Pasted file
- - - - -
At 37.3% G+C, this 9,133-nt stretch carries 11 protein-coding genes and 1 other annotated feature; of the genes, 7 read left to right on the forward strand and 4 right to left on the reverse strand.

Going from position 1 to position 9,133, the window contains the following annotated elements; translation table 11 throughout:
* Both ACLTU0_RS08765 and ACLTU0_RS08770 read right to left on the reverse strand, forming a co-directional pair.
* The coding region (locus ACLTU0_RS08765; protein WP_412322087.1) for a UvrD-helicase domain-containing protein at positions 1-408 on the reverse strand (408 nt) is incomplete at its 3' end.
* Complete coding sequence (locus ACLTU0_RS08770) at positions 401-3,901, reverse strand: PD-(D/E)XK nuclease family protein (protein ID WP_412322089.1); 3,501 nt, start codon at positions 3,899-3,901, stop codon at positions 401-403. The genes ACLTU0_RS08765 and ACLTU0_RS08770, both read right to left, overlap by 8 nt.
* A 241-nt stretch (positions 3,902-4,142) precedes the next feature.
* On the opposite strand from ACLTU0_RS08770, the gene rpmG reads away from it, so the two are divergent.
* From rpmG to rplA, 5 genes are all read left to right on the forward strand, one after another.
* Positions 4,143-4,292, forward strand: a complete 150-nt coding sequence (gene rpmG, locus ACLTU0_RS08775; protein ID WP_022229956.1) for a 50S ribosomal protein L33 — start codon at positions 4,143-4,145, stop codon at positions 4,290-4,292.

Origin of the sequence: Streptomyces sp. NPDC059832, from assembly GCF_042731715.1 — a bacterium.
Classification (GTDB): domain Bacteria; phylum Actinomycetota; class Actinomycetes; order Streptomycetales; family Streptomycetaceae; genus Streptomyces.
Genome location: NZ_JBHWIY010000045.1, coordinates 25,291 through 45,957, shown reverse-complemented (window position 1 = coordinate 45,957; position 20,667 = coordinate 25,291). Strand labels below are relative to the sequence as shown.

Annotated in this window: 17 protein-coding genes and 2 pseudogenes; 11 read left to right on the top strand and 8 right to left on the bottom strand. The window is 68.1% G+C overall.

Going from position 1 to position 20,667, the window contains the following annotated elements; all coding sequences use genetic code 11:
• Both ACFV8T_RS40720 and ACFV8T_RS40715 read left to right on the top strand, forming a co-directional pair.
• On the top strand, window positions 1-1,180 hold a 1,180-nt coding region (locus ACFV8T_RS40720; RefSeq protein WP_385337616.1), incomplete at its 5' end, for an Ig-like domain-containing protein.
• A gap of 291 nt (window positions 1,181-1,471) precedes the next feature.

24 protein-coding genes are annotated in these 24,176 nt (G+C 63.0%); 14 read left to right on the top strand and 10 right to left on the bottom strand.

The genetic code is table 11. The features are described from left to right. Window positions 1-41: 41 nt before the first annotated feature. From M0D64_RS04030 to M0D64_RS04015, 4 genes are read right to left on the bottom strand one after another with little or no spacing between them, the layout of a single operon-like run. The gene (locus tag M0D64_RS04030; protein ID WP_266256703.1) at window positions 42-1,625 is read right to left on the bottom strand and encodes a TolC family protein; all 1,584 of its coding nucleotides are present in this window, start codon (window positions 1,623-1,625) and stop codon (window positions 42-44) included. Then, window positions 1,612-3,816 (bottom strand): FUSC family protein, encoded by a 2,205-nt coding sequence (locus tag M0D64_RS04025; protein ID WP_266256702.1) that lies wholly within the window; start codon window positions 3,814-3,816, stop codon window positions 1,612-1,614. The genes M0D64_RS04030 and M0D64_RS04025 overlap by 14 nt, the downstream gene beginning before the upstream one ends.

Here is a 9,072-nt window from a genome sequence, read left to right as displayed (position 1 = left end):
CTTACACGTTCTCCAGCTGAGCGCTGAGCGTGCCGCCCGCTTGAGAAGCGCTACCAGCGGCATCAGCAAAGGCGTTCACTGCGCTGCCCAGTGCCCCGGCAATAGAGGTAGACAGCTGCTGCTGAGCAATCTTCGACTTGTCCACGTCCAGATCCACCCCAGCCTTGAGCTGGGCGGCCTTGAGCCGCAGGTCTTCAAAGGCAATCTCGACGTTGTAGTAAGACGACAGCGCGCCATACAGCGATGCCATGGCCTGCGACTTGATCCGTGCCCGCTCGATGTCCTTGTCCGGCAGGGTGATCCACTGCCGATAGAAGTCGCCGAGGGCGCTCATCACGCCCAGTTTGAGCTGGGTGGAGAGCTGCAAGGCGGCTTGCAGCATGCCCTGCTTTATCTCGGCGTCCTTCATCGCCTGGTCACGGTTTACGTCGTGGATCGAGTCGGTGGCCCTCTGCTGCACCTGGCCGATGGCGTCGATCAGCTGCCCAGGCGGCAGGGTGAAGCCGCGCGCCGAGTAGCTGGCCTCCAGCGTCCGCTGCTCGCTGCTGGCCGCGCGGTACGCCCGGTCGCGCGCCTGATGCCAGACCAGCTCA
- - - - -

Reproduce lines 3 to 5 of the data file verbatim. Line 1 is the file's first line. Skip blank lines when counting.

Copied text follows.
* Both ACLTU0_RS08765 and ACLTU0_RS08770 read right to left on the reverse strand, forming a co-directional pair.
* The coding region (locus ACLTU0_RS08765; protein WP_412322087.1) for a UvrD-helicase domain-containing protein at positions 1-408 on the reverse strand (408 nt) is incomplete at its 3' end.
* Complete coding sequence (locus ACLTU0_RS08770) at positions 401-3,901, reverse strand: PD-(D/E)XK nuclease family protein (protein ID WP_412322089.1); 3,501 nt, start codon at positions 3,899-3,901, stop codon at positions 401-403. The genes ACLTU0_RS08765 and ACLTU0_RS08770, both read right to left, overlap by 8 nt.